French Connection and Dove are the latest brands to let customers buy via Facebook as the social network continues to drive take-up of social commerce.
Fashion brand French Connection is to launch a Facebook store at the end of the month that will allow followers of the clothing retailer’s page to buy items directly from its news feed.
FMCG giant Unilever has also unveiled an ecommerce offering, powered by Amazon, on the US Facebook page for its beauty brand Dove, with a global rollout to follow later this year.
Social commerce will, and should, become an important part of a retailer’s mix. But like Tesco Clothing, brands should think about whether it’s worth the investment at this early stage.
ASOS, like Tesco, was also tracking the referrals and sales it received from Facebook, and invested because it deemed it the channel to be worth it. Brands need to establish an engaged community on Facebook first, to make sure that once they do launch ecommerce ability, their followers will be interested in using it.
They join fashion brands ASOS and Young British Designers — both of which launched fully transactional Facebook stores last month — as being among the first companies to sell directly to Facebook’s 30m UK users.
French Connection’s store, which will stock a selection of its most popular items, follows last year’s launch of YouTique, its pioneering YouTube store (nma.co.uk 15 September 2010).
It worked with US social commerce firm Milyoni and UK social media agency Punktillio to create the Facebook store, with the former’s platform offering the ability to shop within the news feed.
French Connection’s digital director Jennifer Roebuck said this set it apart from ASOS’s store on the network because people are less likely to actively hunt out brand pages, despite being fans of them.
“I’m a fan of about 300 things on Facebook but I don’t go to their pages proactively, I wait for them to come to me,” she said . “People need to be reminded about a brand.”
But she warned that brands selling via such methods must be careful not to spam fans. “They need to keep posts to a minimum,” she said. “Facebook will become similar to email in that you need to keep it interesting and engaging. You don’t want people to start unsubscribing.”
Sharmita Saha, head of business development and social commerce at Punktillio, said US brands selling within the news feed “positively affects the order rate by four times, compared with going to an external ecommerce site”.
Dove’s Facebook store mirrors that of Max Factor, owned by rival FMCG giant Procter & Gamble, which lets people search for products and add them to a shopping basket in the social network before being directed to Amazon to check-out.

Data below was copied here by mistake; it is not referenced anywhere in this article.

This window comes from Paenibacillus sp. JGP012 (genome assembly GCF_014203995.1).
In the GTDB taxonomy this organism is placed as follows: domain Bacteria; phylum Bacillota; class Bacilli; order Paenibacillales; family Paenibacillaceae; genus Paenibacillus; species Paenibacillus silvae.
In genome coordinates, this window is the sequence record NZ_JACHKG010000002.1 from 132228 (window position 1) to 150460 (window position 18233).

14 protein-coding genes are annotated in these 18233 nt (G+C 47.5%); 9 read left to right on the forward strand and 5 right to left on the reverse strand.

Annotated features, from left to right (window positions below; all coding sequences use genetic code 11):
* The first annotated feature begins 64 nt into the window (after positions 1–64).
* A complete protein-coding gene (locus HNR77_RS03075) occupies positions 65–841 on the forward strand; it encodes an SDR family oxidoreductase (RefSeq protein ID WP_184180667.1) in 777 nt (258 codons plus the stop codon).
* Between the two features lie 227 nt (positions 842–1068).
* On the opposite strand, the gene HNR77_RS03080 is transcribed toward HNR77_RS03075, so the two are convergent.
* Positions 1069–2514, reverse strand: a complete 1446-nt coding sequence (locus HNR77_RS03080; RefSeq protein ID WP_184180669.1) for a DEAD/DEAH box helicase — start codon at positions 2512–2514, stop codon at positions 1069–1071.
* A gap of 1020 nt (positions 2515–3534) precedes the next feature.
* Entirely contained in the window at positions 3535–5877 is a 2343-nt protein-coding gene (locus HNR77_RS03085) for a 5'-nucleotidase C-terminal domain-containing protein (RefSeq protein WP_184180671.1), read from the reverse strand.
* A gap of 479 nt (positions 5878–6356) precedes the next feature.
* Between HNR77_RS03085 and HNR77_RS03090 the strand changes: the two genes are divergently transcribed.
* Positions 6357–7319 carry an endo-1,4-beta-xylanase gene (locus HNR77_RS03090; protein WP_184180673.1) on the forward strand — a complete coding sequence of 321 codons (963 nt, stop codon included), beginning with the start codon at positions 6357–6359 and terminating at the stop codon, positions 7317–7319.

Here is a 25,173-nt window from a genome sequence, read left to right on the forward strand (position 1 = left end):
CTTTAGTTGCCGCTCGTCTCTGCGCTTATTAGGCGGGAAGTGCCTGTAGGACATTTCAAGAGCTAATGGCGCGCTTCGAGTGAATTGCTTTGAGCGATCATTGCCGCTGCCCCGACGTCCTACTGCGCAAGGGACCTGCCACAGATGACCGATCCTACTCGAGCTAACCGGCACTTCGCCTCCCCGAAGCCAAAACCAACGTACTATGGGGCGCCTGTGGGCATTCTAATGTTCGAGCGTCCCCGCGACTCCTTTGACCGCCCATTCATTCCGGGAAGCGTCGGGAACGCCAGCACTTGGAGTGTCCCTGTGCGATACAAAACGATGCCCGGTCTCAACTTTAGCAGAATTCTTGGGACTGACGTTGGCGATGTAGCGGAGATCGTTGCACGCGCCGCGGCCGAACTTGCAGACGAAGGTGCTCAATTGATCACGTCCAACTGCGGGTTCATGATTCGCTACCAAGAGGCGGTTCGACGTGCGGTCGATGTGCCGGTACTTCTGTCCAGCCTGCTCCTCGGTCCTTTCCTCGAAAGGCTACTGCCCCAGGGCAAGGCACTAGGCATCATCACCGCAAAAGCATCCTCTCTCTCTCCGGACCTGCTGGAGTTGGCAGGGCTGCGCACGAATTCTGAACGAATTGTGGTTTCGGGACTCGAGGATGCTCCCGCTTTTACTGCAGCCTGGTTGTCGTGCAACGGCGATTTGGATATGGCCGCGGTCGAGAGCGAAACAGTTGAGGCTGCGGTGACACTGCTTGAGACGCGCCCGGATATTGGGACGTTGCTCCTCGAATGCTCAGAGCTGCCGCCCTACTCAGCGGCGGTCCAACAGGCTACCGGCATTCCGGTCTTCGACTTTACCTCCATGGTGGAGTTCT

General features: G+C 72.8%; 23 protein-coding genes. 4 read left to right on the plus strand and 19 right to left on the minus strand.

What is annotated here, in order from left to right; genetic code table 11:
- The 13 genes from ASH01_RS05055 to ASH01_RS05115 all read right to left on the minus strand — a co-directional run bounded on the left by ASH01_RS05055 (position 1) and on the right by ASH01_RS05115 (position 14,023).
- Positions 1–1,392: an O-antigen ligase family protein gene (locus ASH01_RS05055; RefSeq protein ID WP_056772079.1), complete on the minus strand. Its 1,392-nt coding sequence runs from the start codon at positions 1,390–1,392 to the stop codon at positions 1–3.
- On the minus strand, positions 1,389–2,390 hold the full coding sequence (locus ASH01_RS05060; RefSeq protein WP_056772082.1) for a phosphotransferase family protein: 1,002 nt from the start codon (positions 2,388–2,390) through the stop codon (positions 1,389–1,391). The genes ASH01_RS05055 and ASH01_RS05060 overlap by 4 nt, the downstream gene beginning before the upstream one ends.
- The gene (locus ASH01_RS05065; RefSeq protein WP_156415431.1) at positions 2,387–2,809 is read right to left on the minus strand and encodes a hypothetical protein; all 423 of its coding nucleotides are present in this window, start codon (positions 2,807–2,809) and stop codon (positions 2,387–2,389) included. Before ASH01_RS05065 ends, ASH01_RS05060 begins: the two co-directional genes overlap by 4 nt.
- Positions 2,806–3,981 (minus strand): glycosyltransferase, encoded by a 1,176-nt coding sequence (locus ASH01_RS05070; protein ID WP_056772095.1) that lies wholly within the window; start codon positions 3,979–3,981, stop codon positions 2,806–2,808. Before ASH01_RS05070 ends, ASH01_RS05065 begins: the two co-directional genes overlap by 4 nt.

Marshall Manson, EMEA MD of digital at Unilever’s PR agency Edelman, which manages social media activity for Dove, said brands such as Dove, which don’t have the back-end ecommerce platform that ASOS or French Connection do, will increasingly work with third parties, such as Amazon, to help them enter the social commerce space.
“It makes sense to allow users to move directly from a social word-of-mouth recommendation, or from information a brand has shared, to purchase,” said Manson. “From a measurement perspective, it makes it easier for us to connect social activity with business values.”
Some brands are already tracking the sales driven by social media. Tesco Clothing has generated over £2m in sales in the past year as a result of its UK Facebook page.
Tesco worked with social media agency We Are Social to open up its clothing brand to a new audience online, one that wouldn’t usually shop for clothes in a supermarket.
It has tracked its activity on Facebook using vouchers, finding that a campaign called Friday Frenzy resulted in more sales in two hours than it would usually get in a week.
Despite this success, Tesco Clothing online marketing manager Rochelle Symons said launching a social network store was too much of an investment for the brand.
“It’s something we’re considering, and we’ve looked at what ASOS is doing,” she said. “But our budget isn’t enough to build it from scratch.”
Robin Grant, MD of We Are Social, said, “The jury is out for most brands because there isn’t enough data at the moment. It’s an extremely big investment for most brands to make without it being proven.
“With Tesco Clothing we built an engaged community,” he added. “If you can have a conversation with customers, sales will follow. It’s an indirect way of gaining sales, not direct response. It’s about building up the brand, which results in sales in the same way that TV does.”
Research suggests only a small percentage of brands and retailers are starting to experiment with social commerce. Ecommerce company One Iota surveyed all the brands in the IMRG/Hitwise Top 100 and found that, despite 65% having a fan page, only 4% had integrated a shopping function within them. Until ASOS, none allowed users to purchase within the Facebook environment.
Last July, Ebay, one of the world’s biggest ecommerce brands, told new media age that the UK market isn’t yet mature enough for social commerce (nma 22 July 2010).
Phillip Rinn, director of advertising partnerships at Ebay UK, said British consumers aren’t ready for social commerce, with the auction site instead testing ways in which social media more broadly could fit into a transactional website.